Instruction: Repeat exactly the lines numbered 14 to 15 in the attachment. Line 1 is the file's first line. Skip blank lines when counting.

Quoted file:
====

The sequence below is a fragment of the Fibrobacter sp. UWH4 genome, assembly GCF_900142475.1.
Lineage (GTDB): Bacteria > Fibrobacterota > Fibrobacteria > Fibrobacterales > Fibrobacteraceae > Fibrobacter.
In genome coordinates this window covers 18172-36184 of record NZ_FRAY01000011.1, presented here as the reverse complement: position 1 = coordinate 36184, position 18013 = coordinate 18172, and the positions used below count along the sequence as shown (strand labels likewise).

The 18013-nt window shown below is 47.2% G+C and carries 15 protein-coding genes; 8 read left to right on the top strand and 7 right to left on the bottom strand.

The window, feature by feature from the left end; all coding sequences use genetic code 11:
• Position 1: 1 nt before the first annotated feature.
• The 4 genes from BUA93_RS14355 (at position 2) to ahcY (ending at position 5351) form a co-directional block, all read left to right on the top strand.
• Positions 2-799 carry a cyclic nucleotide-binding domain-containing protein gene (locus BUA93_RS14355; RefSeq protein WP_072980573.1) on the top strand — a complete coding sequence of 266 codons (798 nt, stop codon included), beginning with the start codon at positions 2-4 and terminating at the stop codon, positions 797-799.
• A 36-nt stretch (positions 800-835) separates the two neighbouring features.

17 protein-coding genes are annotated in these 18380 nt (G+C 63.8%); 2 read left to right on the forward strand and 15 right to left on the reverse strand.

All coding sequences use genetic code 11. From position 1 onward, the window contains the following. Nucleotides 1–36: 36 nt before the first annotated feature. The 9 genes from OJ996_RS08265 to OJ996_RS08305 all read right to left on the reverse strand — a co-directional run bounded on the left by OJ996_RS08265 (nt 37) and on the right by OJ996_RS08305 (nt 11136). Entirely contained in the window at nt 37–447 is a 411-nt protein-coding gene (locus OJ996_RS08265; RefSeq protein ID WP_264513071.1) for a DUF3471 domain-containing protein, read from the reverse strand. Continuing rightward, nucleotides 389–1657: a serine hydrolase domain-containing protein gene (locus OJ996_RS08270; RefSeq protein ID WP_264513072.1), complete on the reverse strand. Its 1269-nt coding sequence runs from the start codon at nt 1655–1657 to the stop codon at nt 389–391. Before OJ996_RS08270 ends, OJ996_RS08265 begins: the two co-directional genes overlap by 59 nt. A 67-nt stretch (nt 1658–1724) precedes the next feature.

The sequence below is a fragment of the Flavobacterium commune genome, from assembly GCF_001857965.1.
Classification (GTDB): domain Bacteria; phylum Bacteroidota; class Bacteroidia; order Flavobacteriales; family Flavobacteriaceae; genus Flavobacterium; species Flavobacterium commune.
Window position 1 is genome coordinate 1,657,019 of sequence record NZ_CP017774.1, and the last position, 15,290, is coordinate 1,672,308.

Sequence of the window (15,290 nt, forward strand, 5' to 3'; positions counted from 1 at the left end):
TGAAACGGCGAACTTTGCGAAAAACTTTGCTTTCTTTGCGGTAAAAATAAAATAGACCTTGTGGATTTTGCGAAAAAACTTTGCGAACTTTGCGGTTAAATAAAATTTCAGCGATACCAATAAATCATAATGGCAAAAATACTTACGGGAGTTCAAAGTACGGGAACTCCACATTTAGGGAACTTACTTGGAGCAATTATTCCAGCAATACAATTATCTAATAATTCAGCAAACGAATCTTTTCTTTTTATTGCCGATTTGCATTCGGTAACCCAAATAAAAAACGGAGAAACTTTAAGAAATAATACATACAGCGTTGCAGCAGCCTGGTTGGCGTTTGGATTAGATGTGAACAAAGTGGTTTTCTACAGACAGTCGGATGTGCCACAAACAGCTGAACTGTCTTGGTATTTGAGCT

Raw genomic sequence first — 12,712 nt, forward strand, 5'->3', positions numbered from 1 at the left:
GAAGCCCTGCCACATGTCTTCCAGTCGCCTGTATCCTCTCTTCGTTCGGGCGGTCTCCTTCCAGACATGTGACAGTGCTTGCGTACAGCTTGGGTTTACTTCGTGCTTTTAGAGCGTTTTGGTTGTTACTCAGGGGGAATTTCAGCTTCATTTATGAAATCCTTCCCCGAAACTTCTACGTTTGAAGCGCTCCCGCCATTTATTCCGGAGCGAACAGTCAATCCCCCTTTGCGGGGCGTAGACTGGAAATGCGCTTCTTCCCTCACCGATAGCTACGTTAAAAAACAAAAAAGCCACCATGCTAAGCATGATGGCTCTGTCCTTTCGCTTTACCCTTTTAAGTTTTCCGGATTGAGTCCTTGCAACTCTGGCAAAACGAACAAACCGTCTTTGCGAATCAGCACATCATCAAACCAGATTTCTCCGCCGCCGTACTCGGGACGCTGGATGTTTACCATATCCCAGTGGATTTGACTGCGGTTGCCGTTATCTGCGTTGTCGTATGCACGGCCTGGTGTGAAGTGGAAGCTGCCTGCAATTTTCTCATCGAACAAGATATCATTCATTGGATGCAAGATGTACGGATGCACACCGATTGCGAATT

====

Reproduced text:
Window position 1 is genome coordinate 1,657,019 of sequence record NZ_CP017774.1, and the last position, 15,290, is coordinate 1,672,308.

Sequence of the window (15,290 nt, forward strand, 5' to 3'; positions counted from 1 at the left end):